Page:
This scene is being repeated in Guide and senior section groups for girls aged 10 and up across the city, and across Scotland. Girls are choosing, planning and leading their own challenges and adventures, pushing themselves beyond their comfort zone, making plans and generally owning it.
What makes the scene in Glasgow slightly different is that until a few weeks ago this Guide unit didn’t exist – now it’s a thriving group with more than 20 girls.
The 303rd City of Glasgow Guides is one of a number of units that have already opened or will open this year thanks to Generation CashBack – part of the CashBack for Communities programme that distributes money seized under proceeds of crime legislation to youth organisations and projects that are widening opportunity for young people in Scotland.
As a development worker with Girlguiding Scotland, I’m tasked with identifying areas of the city where there is a lack of opportunities for girls aged 10 and up and where guiding can make the biggest impact. Then I work with our existing and new volunteers to start up new units in the community. Starting a Girlguiding group from scratch, sometimes in places where it has never been active or hasn’t been active for several decades, comes with challenges and there’s lots of work to get to that point where we can open our doors to girls for the first time.
It might sound like a cliché but I don’t have a typical day as a development worker – just this morning I was visiting a local school to let them know about a new unit opening soon and found myself being serenaded by 100 singing kids.
Other days, you’ll find me plastering posters in every local shop, sports clubs and GP waiting room I can, or organising suitable venues and setting up volunteer training to make sure our new units are ready and raring to go.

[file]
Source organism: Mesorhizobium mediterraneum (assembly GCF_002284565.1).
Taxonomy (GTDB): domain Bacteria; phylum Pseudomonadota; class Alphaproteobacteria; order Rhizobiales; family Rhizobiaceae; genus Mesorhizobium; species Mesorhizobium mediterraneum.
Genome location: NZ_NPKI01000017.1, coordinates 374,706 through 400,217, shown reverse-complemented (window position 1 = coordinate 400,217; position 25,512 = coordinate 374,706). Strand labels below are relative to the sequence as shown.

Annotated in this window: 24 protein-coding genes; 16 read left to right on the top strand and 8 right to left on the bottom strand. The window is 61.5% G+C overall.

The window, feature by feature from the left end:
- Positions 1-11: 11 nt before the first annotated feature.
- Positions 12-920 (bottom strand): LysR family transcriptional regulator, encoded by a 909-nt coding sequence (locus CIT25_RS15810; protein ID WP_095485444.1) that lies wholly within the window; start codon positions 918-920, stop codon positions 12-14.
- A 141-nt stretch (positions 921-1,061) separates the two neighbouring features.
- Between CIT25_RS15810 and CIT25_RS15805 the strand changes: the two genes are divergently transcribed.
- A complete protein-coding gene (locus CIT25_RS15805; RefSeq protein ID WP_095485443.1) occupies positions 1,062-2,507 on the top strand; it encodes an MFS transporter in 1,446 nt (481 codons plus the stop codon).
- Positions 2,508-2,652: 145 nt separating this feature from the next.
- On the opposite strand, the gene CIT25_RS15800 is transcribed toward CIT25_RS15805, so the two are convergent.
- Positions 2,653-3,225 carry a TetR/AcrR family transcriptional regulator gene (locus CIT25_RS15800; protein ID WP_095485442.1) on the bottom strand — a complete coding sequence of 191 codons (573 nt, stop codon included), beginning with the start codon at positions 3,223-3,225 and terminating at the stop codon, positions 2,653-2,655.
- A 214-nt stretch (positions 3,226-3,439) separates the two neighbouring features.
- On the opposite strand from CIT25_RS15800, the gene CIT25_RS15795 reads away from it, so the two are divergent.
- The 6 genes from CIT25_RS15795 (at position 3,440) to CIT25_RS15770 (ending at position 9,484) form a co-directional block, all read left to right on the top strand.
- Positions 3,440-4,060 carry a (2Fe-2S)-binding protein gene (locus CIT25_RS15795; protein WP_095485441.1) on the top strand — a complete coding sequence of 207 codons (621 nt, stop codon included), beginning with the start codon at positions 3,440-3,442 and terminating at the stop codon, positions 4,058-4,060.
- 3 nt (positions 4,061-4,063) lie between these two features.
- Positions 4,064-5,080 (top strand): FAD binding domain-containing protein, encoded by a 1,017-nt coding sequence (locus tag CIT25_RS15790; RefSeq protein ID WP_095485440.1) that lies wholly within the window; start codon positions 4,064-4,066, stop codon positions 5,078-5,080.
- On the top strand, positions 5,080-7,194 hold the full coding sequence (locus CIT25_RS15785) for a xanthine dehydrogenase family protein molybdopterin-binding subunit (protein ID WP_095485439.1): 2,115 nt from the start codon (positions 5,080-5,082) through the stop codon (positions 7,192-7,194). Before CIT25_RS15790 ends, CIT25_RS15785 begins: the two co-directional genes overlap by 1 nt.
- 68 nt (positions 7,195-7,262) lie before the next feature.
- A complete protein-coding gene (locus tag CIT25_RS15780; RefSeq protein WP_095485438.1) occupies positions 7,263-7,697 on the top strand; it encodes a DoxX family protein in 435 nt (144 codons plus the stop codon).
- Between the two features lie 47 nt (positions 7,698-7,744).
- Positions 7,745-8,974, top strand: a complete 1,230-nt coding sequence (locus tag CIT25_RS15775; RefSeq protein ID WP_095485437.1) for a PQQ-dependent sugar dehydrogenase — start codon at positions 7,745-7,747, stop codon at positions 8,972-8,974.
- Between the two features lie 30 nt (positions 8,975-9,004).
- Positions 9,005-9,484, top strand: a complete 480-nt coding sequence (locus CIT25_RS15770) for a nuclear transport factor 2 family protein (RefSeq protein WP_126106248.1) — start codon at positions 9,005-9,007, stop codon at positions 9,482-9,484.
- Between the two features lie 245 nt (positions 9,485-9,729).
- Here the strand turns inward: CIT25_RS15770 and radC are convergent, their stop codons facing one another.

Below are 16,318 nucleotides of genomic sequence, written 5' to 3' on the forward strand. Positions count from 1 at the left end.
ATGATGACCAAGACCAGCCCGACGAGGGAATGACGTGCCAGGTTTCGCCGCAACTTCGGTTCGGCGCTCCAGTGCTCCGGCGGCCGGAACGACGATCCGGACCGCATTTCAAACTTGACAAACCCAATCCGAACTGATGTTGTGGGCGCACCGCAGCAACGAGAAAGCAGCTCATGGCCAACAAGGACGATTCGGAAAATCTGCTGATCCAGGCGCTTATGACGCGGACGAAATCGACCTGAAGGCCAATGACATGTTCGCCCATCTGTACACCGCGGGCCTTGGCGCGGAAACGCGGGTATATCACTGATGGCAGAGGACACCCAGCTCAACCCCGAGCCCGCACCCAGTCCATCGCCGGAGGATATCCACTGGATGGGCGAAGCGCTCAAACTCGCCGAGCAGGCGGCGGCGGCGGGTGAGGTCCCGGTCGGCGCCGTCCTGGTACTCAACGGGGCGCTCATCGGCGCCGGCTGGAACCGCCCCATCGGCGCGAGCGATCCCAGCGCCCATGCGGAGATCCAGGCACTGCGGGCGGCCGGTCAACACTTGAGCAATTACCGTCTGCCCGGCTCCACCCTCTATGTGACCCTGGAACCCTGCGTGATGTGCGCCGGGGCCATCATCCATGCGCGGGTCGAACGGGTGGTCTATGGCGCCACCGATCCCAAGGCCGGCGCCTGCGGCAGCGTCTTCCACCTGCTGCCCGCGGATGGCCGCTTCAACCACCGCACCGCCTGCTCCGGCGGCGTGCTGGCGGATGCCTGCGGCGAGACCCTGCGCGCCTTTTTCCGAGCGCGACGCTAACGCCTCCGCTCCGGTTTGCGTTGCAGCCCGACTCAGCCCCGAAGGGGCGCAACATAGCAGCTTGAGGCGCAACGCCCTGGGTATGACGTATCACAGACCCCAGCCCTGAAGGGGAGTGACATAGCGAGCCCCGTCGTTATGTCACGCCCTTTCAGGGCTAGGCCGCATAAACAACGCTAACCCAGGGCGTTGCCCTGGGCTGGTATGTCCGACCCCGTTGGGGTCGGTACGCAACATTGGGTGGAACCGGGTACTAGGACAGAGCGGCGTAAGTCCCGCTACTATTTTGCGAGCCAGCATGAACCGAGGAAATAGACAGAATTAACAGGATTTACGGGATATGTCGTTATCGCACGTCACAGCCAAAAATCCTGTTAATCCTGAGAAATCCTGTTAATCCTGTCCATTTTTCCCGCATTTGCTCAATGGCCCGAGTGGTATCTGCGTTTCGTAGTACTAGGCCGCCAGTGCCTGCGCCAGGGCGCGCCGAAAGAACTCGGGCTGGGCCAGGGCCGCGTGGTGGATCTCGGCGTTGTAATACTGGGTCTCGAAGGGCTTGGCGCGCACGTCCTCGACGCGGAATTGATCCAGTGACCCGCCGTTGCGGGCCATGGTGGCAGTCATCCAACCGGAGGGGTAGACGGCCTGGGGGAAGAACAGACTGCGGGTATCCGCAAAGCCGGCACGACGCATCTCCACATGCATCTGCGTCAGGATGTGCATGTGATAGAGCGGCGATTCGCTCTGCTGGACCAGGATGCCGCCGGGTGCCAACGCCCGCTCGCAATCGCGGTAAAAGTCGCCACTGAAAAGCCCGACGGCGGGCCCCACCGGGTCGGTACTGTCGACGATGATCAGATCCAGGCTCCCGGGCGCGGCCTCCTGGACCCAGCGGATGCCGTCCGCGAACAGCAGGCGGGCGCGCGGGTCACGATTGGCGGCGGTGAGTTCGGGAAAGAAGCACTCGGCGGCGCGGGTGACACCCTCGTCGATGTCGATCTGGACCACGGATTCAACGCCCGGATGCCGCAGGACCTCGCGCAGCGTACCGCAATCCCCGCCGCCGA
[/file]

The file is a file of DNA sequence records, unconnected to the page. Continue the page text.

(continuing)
Sometimes we have to look at doing things in a new way – for example our new Govanhill group meets at the MILK café, a social enterprise supporting female asylum seekers.
Sometimes we hit unexpected challenges – like how we can make sure unaccompanied refugee minors can join in camps and trips. But the rewards of persevering and taking a fresh approach are huge, for the girls and the wider community.
Being girl-led is at the heart of everything Girlguiding does – girls choose the badges they want to do, trips they want to take, camps they want to go on. They don’t just decide what they want, they’re responsible for planning and making it happen too.
Girlguiding brings together girls from all different backgrounds, with all different interests and skills – some are sporty and love anything that involves getting out, getting active; some love the chance to learn about the world around them and how they can speak out on the issues that matter to them.
Whatever makes girls tick, Girlguiding Scotland creates a space where girls discover their strengths and passions and work together to make amazing things happen.
The skills girls learn can bring huge benefits to their communities too. Girlguiding is helping to create a whole new generation of girls and young women who can both take the lead and work as a team. Hopefully many of the girls at Guides today will go on to volunteer themselves, creating a ripple effect for years to come.
Of course, there are still out-of-date perceptions or just a lack of knowledge about what Girlguiding does, which means that a big part of my role is encouraging girls, volunteers and whole communities to take a fresh look – or a first look – at everything Girlguiding Scotland has to offer.
Last month Girlguiding Scotland launched its Citizen Girl campaign in partnership with the Women 50:50 equal representation campaign, to help girls discover why their voices matters and how they can become the leaders of the tomorrow.
This month we’ve teamed up with Scottish Rugby to train our leaders to champion sport while last June around 8,000 of our members packed out the SSE Hydro for a start-studded gig with some of the biggest names in music. This summer Girlguiding will be launching its new programme packed with bang-up-to-date badges and challenges for girls aged 5 and up.
It’s clear we’ve got an exciting future ahead – and that giving girls a space to be themselves and the skills to lead is as vital now as it was when we started more than 100 years ago. With help from CashBack we’re making sure that no girl misses out.
Amy Macleod, Girlguiding Scotland development worker.